Women who study engineering are less likely to remain in the profession than men because they get given less challenging problems during team-based work projects, especially during internships, according to a study co-authored by MIT sociologists.
In those kind of group situations, the study found that gender dynamics seem to generate more opportunities for men to work on the most challenging problems, while women tend to be assigned routine tasks or simple managerial duties.
The researchers said the experience of such “negative group dynamics” during team-based work projects often makes women feel marginalised and makes the profession seem less appealing.
Susan Sibley, Professor of Humanities, Sociology and Anthropology at MIT and co-author of the research, said that in such group-based activities “it turns out gender makes a big difference”.
As a result of their experiences at these moments, women who have developed high expectations for their profession - expecting to make a positive social impact as engineers - can become disillusioned with their career prospects.
To conduct the study, the researchers asked more than 40 undergraduate engineering students to keep twice-monthly diaries. The students attended four institutions in Massachusetts: MIT, the Franklin W. Olin College of Engineering, Smith College, and the University of Massachusetts at Amherst. This generated more than 3,000 individual diary entries that the scholars systematically examined.
The researchers said: “What emerged is a picture in which female engineering students are negatively affected at particular moments of their educational terms – especially when they engage in team-based activities outside the classroom, where, in a less structured environment, older gender roles re-emerge.”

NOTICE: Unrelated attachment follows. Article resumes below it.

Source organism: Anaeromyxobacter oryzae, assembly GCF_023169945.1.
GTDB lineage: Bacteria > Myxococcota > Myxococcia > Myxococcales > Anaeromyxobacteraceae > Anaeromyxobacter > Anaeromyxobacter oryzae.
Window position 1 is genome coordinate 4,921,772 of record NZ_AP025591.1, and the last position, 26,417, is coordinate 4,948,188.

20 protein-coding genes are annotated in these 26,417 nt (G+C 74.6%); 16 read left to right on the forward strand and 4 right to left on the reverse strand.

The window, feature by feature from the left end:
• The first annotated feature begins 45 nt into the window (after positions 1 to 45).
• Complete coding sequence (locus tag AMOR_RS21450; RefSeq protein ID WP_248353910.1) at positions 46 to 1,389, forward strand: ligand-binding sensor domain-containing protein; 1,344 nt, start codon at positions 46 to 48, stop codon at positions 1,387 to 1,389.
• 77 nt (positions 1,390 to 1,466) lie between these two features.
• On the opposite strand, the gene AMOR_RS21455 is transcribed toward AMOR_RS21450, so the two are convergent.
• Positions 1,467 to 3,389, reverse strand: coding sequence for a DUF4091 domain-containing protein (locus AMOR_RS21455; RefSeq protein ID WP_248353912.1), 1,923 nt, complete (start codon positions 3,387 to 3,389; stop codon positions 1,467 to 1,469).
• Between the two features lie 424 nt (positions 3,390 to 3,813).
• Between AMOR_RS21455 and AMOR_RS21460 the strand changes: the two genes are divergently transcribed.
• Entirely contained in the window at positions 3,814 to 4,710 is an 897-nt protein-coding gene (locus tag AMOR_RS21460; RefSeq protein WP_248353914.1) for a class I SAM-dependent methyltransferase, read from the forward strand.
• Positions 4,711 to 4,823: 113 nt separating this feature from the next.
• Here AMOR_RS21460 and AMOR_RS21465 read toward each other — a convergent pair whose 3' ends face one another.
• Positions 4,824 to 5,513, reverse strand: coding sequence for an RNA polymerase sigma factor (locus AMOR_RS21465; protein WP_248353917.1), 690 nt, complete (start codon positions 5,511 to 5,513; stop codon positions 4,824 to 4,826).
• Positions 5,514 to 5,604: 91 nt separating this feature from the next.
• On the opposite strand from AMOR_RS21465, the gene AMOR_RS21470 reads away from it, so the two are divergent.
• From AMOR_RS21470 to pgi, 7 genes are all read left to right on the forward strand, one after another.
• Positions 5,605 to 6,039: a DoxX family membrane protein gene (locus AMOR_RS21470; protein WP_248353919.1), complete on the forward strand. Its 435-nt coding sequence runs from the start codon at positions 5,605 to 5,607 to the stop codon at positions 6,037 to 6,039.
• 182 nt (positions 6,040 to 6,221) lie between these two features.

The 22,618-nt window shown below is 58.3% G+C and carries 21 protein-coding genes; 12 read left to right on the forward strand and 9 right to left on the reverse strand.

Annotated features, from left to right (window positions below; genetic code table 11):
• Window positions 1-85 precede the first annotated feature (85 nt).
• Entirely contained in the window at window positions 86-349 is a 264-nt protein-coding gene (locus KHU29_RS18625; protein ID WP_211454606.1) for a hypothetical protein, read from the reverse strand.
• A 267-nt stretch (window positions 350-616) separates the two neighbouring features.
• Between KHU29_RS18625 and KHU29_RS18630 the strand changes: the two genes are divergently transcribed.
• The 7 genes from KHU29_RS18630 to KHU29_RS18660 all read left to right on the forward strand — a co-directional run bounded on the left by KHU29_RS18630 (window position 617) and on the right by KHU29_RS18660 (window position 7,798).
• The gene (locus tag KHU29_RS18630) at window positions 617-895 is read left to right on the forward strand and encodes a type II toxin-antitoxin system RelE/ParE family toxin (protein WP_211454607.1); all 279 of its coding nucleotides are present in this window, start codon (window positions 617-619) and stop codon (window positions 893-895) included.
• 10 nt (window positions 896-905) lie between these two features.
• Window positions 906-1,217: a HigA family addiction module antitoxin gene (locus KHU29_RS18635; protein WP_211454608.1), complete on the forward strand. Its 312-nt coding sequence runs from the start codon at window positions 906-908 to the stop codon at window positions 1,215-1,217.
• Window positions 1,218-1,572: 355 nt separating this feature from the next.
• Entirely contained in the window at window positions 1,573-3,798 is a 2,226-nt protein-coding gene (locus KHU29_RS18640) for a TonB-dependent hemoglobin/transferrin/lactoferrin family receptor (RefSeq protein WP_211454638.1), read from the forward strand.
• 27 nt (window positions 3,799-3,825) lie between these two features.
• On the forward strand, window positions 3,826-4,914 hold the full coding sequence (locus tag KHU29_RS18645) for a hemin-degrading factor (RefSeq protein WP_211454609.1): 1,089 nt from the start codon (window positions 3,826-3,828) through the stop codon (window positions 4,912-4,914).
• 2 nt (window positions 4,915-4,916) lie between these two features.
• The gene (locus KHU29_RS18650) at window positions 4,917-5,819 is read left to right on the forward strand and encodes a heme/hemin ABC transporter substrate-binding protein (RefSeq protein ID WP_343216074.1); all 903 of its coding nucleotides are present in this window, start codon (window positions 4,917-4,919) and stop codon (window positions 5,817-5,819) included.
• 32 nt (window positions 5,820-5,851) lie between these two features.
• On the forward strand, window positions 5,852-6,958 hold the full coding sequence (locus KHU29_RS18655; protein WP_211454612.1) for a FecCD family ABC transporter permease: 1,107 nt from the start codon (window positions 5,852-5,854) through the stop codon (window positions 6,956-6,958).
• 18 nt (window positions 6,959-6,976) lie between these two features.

For example, one student named Kimberly described an episode in a design class in which "two girls in a group had been working on the robot we were building in that class for hours, and the guys in their group came in and within minutes had sentenced them to doing menial tasks while the guys went and had all the fun in the machine shop. We heard the girls complaining about it".
Or, as the researchers said: "Informal interactions with peers and everyday sexism in teams and internships are particularly salient building blocks of [gender] segregation."
The researchers added: "For many women, their first encounter with collaboration is to be treated in gender stereotypical ways." And by contrast, as the researchers noted in the paper, "Almost without exception, we find that the men interpret the experience of internships and summer jobs as a positive experience."
The paper, titled Persistence is Cultural: Professional Socialization and the Reproduction of Sex Segregation, appears in the latest print issue of the journal Work and Occupations. For the full paper click here.
Wednesday 23 June marks National Women in Engineering Day (#NWED2016) - the International awareness campaign to raise the profile of women in engineering and focus attention on the career opportunities available in the industry. For more information click here.